Antibiotic resistance genes are known to move around between hosts via lateral gene transfer, thus the AR gene sequence itself is not a good indicator of the organism with the gene. Therefore, we analyzed the flanking sequences around the AR genes (Figure 2; Tables 2 and 3). Data regarding the genomic neighborhood can give information about the host organism and/or whether the gene was located on a mobile genetic element. Our attempts to assemble clones belonging to the same ARDB category yielded good contigs, indicating that the detected AR genes shared flanking sequences. An example of that was the common class C β-lactamase belonging to the ARDB category bl1_ec. All clones associated with this category were located on a genomic fragment syntenous with E. coli strain K-12 substr. DH10B and several other E. coli strains (Figure 2A). Similar to DH10B, the gene was flanked by fumarate reductase subunits frdB, frdC, and frdD, an outer membrane lipoprotein (Blc), a quaternary ammonium compound-resistance protein (sugE), and the toxin entericidin (Durfee et al., 2008). Overall, this suggests that the most common class C β-lactamase found in the gulls was located on a genomic fragment similar to that found in E. coli. Similarly, the β-lactamase variant RAHN-2 also assembled into one contig which suggested a fragment syntenous with the genome from R. aquatilis Y9602 (Figure 2B). This contig including a chemotaxis gene and a hypothetical protein. This supports the hypothesis that this variant is indeed located in a Rahnella genome.


Figure 2. Genome neighborhood of antibiotic resistance genes. (A) Genomic configuration of bl1_ec. frdBCD encode fumarate reductase subunits, Blc encodes an outer membrane lipoprotein, sugE encodes a quaternary ammonium compound-resistance protein and hyp. encodes a hypothetical protein (B) bl2be_ctxm. Hyp. encodes two hypothetical proteins adjacent to the β-lactamase RAHN-2 in Rahnella.

In contrast to the bl1_ec and RAHN-2 variants, clones matching the TEM class A β-lactamases (bl2b_tem1) were found in a range of genetic neighborhoods. The genes flanking bl2b_tem1 sequences were in some cases most closely related to Gram-positive bacteria (e.g., Lactobacillus, Enterococcus, and Clostridium) and in other cases, to Gram-negative bacteria (e.g., E. coli, Shigella, and Salmonella).

There were two major types of tetracycline resistance genes in our samples – efflux pumps (tetC, tetJ, and tetL) and ribosomal modification proteins (tetM, tetO, and tetW; Table 2). With the exception of tetJ, these were all associated with Gram-positive bacteria including Bacillus, Enterococcus, and Clostridium. Several of them were located on what appeared to be mobile elements including plasmids and transposons.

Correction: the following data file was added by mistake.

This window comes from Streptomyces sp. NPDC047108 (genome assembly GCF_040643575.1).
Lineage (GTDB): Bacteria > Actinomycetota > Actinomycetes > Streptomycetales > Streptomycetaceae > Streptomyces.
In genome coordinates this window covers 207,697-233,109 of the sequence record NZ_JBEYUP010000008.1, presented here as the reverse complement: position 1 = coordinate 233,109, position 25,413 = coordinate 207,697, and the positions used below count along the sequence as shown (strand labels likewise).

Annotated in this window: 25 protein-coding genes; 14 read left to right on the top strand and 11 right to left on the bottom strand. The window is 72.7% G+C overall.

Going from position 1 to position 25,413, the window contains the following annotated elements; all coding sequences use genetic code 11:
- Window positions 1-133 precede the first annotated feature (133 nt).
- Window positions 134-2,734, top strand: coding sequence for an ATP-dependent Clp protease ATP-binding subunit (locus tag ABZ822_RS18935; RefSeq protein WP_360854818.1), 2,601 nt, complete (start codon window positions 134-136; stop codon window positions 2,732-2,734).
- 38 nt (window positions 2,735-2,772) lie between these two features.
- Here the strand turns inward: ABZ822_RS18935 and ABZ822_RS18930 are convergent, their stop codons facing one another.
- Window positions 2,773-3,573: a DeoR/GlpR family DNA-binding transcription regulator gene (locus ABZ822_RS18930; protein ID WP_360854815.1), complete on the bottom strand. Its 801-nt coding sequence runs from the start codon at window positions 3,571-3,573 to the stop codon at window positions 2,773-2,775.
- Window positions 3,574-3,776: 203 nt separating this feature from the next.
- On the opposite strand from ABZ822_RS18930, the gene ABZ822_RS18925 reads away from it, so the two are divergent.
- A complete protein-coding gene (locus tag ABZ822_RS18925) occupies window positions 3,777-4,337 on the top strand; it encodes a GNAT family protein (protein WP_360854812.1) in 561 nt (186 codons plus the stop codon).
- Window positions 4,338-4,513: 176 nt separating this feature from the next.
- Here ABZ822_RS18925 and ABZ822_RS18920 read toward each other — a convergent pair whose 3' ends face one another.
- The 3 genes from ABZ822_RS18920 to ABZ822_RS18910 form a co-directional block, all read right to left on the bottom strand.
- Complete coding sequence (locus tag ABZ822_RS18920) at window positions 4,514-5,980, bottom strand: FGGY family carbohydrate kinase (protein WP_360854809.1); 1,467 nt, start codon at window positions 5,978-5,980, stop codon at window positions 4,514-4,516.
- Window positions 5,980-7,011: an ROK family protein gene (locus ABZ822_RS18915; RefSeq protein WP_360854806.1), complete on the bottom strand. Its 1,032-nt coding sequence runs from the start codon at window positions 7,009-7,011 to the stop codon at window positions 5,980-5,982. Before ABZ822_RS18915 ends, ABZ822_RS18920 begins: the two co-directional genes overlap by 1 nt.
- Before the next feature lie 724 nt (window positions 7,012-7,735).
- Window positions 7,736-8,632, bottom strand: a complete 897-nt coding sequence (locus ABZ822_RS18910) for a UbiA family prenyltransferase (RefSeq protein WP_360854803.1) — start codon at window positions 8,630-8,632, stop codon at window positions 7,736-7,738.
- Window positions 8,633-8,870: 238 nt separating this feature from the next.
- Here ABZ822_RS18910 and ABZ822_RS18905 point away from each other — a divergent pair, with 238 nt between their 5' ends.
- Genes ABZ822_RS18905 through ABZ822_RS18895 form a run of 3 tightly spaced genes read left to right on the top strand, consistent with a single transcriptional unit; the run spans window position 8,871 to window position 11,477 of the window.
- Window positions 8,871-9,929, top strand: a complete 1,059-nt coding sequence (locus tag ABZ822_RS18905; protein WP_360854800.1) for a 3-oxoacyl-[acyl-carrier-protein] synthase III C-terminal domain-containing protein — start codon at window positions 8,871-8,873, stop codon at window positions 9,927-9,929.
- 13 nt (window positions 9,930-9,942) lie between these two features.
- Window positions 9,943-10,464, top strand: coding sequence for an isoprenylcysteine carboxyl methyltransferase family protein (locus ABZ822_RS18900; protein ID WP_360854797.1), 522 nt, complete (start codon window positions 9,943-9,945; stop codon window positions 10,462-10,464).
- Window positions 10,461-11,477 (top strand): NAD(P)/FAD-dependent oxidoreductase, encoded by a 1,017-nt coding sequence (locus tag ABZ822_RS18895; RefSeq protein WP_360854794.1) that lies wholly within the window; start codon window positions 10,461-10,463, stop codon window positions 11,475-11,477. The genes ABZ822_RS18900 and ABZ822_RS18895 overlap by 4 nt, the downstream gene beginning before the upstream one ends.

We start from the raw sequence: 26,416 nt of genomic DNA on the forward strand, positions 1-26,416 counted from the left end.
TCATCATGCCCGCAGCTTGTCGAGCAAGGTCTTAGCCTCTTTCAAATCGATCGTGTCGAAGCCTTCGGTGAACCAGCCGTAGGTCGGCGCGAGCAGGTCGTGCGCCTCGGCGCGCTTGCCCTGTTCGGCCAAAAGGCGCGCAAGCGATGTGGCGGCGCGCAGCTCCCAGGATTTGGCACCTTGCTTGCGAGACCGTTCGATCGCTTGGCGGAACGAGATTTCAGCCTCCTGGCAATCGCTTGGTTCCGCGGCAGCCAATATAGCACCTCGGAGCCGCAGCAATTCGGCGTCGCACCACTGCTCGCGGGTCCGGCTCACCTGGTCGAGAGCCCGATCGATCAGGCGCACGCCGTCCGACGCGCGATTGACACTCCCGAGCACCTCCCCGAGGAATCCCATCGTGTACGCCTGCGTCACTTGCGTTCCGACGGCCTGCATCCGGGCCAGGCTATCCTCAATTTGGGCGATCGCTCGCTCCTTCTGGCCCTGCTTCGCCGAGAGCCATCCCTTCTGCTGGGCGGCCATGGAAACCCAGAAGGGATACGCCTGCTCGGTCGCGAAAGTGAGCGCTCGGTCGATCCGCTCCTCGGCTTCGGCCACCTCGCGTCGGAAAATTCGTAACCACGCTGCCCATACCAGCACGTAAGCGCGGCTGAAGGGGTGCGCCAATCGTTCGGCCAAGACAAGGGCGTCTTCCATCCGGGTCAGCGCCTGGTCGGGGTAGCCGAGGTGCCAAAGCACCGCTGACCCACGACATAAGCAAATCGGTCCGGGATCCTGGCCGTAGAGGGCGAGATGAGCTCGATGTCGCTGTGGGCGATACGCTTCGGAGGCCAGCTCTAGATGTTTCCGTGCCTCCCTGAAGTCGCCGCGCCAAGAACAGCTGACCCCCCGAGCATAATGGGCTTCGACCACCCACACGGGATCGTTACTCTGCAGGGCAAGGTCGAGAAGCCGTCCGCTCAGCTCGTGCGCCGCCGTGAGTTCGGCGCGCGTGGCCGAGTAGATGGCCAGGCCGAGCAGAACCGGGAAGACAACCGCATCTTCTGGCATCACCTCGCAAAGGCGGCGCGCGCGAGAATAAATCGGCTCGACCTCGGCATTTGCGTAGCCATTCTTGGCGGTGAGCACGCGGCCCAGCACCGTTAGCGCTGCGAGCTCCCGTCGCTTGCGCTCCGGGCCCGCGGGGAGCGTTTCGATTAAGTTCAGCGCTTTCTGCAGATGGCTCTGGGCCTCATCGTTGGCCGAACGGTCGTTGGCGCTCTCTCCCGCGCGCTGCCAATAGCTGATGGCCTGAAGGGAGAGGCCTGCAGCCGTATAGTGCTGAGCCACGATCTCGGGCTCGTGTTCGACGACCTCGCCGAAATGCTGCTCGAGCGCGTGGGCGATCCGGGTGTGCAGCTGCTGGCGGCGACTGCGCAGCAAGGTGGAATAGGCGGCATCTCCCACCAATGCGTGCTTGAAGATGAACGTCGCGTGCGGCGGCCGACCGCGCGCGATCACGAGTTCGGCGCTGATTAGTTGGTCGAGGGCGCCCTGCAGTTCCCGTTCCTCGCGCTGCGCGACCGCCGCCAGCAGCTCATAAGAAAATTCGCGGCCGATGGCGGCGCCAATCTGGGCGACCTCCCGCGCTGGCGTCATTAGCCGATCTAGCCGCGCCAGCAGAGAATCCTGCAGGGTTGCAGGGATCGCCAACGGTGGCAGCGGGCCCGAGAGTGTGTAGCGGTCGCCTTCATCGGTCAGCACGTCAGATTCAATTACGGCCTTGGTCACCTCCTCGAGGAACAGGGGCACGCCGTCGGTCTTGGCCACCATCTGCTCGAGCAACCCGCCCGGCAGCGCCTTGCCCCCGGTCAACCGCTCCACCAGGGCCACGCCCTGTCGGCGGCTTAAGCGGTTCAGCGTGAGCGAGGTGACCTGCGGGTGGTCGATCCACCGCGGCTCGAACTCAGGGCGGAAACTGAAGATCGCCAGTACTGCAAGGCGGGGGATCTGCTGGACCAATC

AR Gene Microdiversity

In addition to detecting multiple classes of AR genes, we found several DNA polymorphisms in the bl1_ec type. To further explore this result, we aligned the sequences matching this ARDB type and built a phylogenetic tree (Figure 3). All gull bl1_ec sequences grouped with E. coli 1.1.43 with high bootstrap support. In contrast, sequences retrieved from the soil samples formed three separate clades, with only one soil clone clustering with the gull variants. Instead, the one clade of soil AR sequences were 100% similar to E. coli H120, whereas the other genes branched away from known E. coli genes. Overall, this indicates that the bl1_ec diversity is related to its environmental origin. We also analyzed the sequence variation among clones from the RAHN-2 β-lactamase genes but only observed one variant.


Figure 3. Phylogenetic tree of the bl1_ec type class C β-lactamase gene from metagenomic clones and sequenced representative strains from ARDB. The sequenced clones are from samples from gulls or soil, whereas we did not detect any bl1_ec type clones in samples from wastewater. Metagenomic clones were isolated on ampicillin, amoxicillin, or penicillin as listed for each entry. The phylogenetic tree is a majority rule consensus tree based on protein similarity using neighbor-joining. Bootstrap values (total 100) are calculated with neighbor-joining and maximum likelihood methods. Edwardsiella tarda sp. EIB202 is the outgroup.

Characterization of Undescribed AR Genes

In addition to the known AR gene categories in ARDB, we detected 31 gene types not previously described (Table 3). The novel AR genes were associated with a wide range of phylogenetic lineages including Pseudomonas, Bacteroides, Gram-positives, Verrucomicrobia, and different genera affiliated with Enterobacteriaceae. To further characterize these, we first measured the minimum inhibitory concentration (MIC) for ampicillin. All ampicillin/penicillin/amoxicillin resistant clones had an MIC above 1000 μg/ml ampicillin and thus clearly conferred resistance to this antibiotic.

Two of these clones assembled to a 2800-bp DNA fragment (unk15 in Table 3). One end of the fragment shared 84% amino acid similarity to the hypothetical protein VspiD_21980 in Verrucomicrobium spinosum from the phylum Verrucomicrobia. The other part of the fragment was 45% similar to a C-terminal protease in Gemmata obscuriglobus from the phylum Planctomycetes.